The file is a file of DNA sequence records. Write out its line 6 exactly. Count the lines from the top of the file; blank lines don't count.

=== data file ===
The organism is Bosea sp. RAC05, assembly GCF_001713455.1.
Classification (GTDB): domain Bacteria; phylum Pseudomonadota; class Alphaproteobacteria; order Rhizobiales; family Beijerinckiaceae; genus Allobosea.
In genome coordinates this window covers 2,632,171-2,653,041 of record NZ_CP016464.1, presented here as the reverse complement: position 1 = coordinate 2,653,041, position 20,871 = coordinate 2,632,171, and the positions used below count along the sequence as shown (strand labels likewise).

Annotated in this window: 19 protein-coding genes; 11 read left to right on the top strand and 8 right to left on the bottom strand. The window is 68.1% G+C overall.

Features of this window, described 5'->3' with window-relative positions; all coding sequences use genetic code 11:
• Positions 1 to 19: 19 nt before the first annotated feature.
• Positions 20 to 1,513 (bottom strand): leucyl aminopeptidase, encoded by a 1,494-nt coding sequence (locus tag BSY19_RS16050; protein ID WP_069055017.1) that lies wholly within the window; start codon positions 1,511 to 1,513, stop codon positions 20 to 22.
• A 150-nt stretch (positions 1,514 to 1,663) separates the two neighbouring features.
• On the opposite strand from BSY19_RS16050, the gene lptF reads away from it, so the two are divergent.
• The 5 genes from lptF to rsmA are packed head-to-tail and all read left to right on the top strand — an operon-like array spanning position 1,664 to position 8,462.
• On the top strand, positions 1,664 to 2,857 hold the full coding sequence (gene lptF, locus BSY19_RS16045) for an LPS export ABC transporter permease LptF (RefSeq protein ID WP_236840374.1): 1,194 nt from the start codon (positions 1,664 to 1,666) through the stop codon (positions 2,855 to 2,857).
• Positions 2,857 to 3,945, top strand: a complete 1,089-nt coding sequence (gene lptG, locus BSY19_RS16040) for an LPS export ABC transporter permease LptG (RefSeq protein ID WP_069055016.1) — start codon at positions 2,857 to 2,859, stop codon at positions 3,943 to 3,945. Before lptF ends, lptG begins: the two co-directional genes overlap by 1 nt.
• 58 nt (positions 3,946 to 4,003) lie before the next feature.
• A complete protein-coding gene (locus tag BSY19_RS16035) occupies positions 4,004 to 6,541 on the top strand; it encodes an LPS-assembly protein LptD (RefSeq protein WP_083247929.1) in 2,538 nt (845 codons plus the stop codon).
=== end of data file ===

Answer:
• Positions 1 to 19: 19 nt before the first annotated feature.